... colds, which usually occur In the
d months, epidemics of Influenza
h, 3 L U M CUr nt any season of the year,
nus the present epidemic raged most
tensely t n Europe in May, June and
;■ moreover, in the case of ordi
C0 " 8 ' tlle General symptoms
» pain, depression) are by no
ans as severe or as Budden In their
* " they are In Influenza. Final
-inrh n ,? ry cold ® do not .spread
Jf" t . he , community so rapidly or
extensively as does influenza.
in«* 1 ca,es n P* r «on taken sick
influenza feels sick rather sud-
Ue 'eels weak, has pains In the
ears, head or back, and may be
an over. Many patients feel
Ï! " me , »»«nit Most of tbe pa-
»complain of feeling chilly, and
J~'. 8 ComM a f *»er-in which tho
Perature rises to 100 to 104. In
coses the pulse remains relattve-
- «ppenriançe_onâ la. Struck,by the
fact that the patient' looks slckT His
eyes and the inner side of his eyelids
may be slightly 'bloodshot.* or 'con
gested, as the doctors say. Thera
may be running from the nose, or
thero may be some cough. These signs
of a cold may not be marked; never
theless the patient looks and feels very
"In addition to the appearance and
the symptoms as already described
examination of the patient's blood may
aid the physician In recognizing 'Span
ish Influenza, 1 for It lias beeu found
that In this disease the number of
white corpuscles shows little or no in
crease above the normal. It is possi
ble that tlie laboratory Investigations
now being made through the National
Research Council nnd the United
States Hygienic Laboratory will fur
nish a more certain way in which Indi
vidual cuses of this disease can be
What Is the course of the disease?
Do people die of It?
"Ordinarily, the fever lasts from
three to four days and the patient re
covers. But while tho proportion of
deaths in the present epidemic has
generally been low, In some places the
outbreak has been severe and deaths
have been numerous. When death oc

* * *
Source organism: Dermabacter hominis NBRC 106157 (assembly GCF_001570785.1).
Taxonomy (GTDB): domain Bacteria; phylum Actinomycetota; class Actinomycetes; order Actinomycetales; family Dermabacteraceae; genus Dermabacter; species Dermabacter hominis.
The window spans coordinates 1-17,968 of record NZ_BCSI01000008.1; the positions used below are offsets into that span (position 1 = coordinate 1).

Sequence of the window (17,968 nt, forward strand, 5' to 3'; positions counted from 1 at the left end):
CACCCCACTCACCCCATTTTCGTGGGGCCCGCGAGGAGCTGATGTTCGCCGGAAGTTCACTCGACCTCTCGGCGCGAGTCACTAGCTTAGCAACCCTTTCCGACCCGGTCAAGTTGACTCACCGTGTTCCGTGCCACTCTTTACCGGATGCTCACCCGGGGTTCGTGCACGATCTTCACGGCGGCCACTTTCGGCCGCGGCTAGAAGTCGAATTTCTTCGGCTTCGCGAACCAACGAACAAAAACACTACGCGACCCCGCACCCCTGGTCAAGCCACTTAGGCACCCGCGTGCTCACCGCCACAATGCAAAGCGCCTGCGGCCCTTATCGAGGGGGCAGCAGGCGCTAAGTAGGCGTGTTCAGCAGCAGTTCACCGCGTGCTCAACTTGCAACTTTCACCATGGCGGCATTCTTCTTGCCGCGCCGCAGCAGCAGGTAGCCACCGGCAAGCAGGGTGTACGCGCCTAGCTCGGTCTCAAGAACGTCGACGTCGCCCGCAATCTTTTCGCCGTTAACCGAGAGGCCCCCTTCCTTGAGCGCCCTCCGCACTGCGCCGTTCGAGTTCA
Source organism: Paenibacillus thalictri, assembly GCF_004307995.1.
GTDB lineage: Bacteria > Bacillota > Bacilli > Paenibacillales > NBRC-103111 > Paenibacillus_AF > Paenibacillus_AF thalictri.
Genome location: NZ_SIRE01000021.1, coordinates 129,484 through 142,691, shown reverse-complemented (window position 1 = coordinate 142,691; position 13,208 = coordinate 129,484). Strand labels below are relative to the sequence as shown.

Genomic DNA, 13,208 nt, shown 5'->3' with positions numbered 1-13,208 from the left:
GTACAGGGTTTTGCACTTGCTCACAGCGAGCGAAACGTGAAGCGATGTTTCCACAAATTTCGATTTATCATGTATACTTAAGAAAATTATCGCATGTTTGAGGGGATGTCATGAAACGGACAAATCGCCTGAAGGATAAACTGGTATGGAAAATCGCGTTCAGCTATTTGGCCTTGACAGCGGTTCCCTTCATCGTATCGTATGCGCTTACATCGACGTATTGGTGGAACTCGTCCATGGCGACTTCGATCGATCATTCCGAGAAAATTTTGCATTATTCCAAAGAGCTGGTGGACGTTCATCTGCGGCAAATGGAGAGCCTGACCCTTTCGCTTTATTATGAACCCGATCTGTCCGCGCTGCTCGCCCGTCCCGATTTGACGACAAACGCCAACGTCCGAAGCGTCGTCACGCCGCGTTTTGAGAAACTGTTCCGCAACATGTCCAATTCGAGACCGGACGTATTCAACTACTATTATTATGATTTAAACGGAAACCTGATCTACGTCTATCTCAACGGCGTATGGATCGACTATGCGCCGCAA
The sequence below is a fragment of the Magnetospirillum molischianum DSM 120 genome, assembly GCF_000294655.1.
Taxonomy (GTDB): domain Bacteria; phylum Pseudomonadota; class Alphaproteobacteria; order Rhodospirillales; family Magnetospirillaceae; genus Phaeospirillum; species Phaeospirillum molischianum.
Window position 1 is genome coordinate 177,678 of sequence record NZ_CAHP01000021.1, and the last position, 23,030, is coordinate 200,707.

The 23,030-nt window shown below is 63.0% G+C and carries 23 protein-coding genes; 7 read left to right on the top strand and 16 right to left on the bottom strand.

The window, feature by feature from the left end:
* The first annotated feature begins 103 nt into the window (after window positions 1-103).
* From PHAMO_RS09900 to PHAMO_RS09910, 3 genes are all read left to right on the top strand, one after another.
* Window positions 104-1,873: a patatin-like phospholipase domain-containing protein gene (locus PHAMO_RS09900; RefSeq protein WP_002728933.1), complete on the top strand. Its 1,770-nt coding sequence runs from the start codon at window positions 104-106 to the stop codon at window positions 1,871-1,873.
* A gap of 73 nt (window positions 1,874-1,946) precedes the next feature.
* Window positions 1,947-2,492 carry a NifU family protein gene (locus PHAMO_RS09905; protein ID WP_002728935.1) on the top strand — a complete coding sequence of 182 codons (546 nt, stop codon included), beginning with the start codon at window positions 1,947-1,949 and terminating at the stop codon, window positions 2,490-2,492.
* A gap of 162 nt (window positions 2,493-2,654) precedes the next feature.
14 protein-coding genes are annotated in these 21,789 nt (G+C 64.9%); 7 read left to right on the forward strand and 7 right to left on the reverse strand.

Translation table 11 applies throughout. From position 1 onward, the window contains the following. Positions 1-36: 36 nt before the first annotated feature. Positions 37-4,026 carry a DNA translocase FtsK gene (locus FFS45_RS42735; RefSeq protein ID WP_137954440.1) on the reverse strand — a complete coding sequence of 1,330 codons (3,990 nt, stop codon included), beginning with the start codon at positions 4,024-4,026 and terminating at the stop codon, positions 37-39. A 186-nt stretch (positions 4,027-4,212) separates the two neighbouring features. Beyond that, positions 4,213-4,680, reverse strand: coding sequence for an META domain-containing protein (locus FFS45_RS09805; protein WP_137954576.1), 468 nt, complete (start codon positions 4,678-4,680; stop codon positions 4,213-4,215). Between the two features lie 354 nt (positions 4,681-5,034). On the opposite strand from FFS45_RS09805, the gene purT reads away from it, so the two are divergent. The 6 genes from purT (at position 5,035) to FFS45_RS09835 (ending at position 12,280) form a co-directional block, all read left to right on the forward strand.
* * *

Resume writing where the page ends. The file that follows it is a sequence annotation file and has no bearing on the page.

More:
curs It Is usually the result of a com
What causes the diseaae and how la
it spread?
"Bacteriologists who have studied In
fluenza epidemics in the past have
found In many of the cases a very
Small rod-shaped germ called, after its
discoverer, Pfeiffer's bacillus. In other
cases of apparently the same kind of
disease there were found pneumococci,
the germs of lobar pneumonia. Still
others have been caused by strepto
cocci, and by others germs with long
"No matter what particular kind of
germ causes tho epidemic, It is now
.b.elleved that. Influenza is always
spread from person to person, the
germs being carried with tbe atr along
with the very small droplets of mucus,
expelled by coughing or sneezing,
forceful talking, and the like by one
who already has the germs of the dis
ease. They may also be carried about
in the air in the form of dust coming
from dried mucus, from coughing nnd
sneezing, or from careless people who
spit on tho floor and on the sidewalk.
As tn most other catcbiug diseases, a
person who has only a mild attack of
the disease himself may give a very
severe attack to others."
What should be done by those who
catch the disease?
"It is very important that every per
son who becomes sick with Influenza
should go home at once nnd go to bed.
This will help keep away dangerous
complications and will, nt the same